The Texas government is installing hundreds of cameras along the Mexican border and enlisting Americans who use the Internet to monitor illegal activity.
Within 30 days, the Texas Department of Homeland Security will enable citizens and law enforcement officials to watch alleged crimes through the Internet as they occur, using surveillance cameras along the 1,200-mile border with Mexico. Texas officials expect the cameras to capture images of drug trafficking, trespassing, theft, rape and kidnapping, all common to border areas.
The state will post the live video to a Web site so that federal and local agencies can dispatch personnel to the scene immediately. Private citizens viewing the site can report the crime using a toll-free number.
Last Thursday, Texas Gov. Rick Perry announced that the new surveillance program is just one part of a layered approach to securing the Texas border.
"By leveraging advanced video technology and the power of the World Wide Web, and with an increased financial commitment from the state of Texas, we can make our border stronger and our nation safer," Perry says.
Perry has dedicated $5 million in funds from the governor's budget to finance the plan.
The Texas-Mexico border is extensive, so the cameras will not be omnipresent. The Texas Department of Homeland Security is working with private landowners to identify strategic locations where the most illegal activity occurs. Installation will proceed on a voluntary basis only, and Perry's office anticipates border residents will have no problem consenting to a live government camera operating on their land.
"There has been interest, and we think once this gets up and running there will be more interest. [Illegal activity] is a real and constant danger to people who live right along the border," says Kathy Walt, a spokeswoman for Perry's office.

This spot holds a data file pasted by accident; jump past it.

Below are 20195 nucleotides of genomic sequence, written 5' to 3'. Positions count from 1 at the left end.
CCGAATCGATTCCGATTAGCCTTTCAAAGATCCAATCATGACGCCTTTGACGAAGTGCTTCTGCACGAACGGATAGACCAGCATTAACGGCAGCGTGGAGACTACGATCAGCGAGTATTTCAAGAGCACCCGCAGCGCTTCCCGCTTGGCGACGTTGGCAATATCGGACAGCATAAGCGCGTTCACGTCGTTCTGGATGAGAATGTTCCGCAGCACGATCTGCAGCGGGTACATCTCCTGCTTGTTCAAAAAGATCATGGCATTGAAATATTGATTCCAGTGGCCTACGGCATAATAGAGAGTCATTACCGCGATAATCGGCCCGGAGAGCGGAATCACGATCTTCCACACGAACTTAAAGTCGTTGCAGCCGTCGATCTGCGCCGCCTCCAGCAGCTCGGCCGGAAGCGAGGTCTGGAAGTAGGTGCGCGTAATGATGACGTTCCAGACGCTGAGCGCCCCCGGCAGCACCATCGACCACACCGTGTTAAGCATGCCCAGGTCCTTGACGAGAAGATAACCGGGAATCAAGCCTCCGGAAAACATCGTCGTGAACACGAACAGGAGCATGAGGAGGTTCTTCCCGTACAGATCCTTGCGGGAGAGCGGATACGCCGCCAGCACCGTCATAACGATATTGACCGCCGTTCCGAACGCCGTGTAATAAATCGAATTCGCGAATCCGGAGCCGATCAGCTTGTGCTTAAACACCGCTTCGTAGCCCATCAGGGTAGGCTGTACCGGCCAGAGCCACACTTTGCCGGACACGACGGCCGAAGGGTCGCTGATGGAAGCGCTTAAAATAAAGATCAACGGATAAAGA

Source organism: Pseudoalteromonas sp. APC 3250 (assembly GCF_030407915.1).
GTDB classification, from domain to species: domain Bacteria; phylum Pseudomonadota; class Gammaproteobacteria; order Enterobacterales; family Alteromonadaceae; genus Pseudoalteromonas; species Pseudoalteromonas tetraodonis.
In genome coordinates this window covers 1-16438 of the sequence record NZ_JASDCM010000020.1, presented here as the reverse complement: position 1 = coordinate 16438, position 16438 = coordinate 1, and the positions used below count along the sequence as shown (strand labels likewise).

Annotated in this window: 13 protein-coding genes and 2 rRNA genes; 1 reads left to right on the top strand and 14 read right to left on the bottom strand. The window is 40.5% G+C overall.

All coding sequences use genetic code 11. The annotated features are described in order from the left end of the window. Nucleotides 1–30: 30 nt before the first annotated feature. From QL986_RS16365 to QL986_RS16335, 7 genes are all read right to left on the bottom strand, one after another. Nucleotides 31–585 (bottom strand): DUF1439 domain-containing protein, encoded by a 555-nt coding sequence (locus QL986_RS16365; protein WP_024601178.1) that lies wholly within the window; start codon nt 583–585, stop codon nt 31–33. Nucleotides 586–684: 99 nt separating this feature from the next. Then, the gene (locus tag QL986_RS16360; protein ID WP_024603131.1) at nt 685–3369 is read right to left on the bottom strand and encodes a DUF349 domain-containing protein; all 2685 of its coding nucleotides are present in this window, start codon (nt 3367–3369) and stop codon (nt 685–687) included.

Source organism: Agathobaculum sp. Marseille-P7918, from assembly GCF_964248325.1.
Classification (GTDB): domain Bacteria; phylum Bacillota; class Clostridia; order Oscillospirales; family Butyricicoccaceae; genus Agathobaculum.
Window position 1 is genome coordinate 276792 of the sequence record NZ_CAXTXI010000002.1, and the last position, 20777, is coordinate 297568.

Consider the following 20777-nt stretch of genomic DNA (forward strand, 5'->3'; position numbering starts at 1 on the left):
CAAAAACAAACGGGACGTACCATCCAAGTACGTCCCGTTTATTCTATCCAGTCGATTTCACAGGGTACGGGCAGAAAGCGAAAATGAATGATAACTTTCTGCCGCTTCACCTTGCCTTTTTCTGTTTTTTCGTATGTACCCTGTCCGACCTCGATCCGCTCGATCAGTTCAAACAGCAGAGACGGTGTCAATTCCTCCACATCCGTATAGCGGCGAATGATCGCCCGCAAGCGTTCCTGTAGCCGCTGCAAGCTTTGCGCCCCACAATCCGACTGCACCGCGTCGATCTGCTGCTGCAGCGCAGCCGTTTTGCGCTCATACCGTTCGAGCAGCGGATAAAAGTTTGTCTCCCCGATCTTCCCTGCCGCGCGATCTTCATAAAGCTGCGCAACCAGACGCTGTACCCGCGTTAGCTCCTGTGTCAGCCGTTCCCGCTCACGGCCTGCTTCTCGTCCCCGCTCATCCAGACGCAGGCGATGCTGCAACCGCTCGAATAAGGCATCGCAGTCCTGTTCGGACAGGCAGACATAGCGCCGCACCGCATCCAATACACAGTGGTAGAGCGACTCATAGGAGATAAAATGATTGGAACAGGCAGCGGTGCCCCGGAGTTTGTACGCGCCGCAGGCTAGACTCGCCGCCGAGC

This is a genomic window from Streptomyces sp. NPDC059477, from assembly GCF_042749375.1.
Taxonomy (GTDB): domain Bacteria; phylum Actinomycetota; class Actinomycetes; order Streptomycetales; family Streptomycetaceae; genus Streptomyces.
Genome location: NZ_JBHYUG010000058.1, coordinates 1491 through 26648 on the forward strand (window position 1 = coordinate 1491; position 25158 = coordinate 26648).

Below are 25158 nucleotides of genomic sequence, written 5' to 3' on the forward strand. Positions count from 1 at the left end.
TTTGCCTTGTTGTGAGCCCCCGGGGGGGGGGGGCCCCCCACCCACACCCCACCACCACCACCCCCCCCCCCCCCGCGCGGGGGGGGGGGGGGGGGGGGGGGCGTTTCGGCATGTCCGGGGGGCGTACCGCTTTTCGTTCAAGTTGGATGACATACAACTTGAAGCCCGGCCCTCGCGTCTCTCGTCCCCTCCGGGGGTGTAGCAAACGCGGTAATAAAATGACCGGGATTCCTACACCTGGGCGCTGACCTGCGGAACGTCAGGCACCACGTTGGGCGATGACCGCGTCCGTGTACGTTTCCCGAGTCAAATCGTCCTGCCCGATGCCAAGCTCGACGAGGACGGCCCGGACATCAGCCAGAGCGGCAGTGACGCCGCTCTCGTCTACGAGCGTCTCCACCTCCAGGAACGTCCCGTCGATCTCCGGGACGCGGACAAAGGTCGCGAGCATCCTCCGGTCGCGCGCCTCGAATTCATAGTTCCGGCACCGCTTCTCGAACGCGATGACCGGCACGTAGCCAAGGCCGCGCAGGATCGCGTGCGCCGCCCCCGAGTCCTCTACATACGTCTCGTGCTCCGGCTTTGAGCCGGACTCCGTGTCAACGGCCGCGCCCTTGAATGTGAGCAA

For security reasons, the governor's office will not identify the border areas that will receive the cameras. Citizens will be able to monitor a stretch of land but cannot identify a camera's exact geographic location. Law enforcement will know which cameras they're watching, but the average citizen monitoring streaming video on the Internet from home will use a random number assigned to the camera to report activity to authorities through an 800 number. Users will be able to switch cameras on the Web site and watch at night using the camera's night vision capability.
Perry, who is attempting to bring other technology to the Texas border, such as instant fingerprinting analysis, says the surveillance plan is a sophisticated spin on a rather common idea.
"I look at this as no different than the neighborhood watches that we have had in our communities for years and years," he says.
The state expects to measure the success of the cameras against crime rates.
"Just having this program in place will be a deterrent in itself. Activity won't occur in those spots," Walt says.
Chris Simcox, founder and president of the Minuteman Civil Defense Corps, a group of private citizens working to monitor the borders in southern and northern border states, believes more personnel are needed before the surveillance cameras and other technology can be effective.
"It's almost like you can watch the invasion live on your home computer, but there will be no one there to stop it," Simcox says.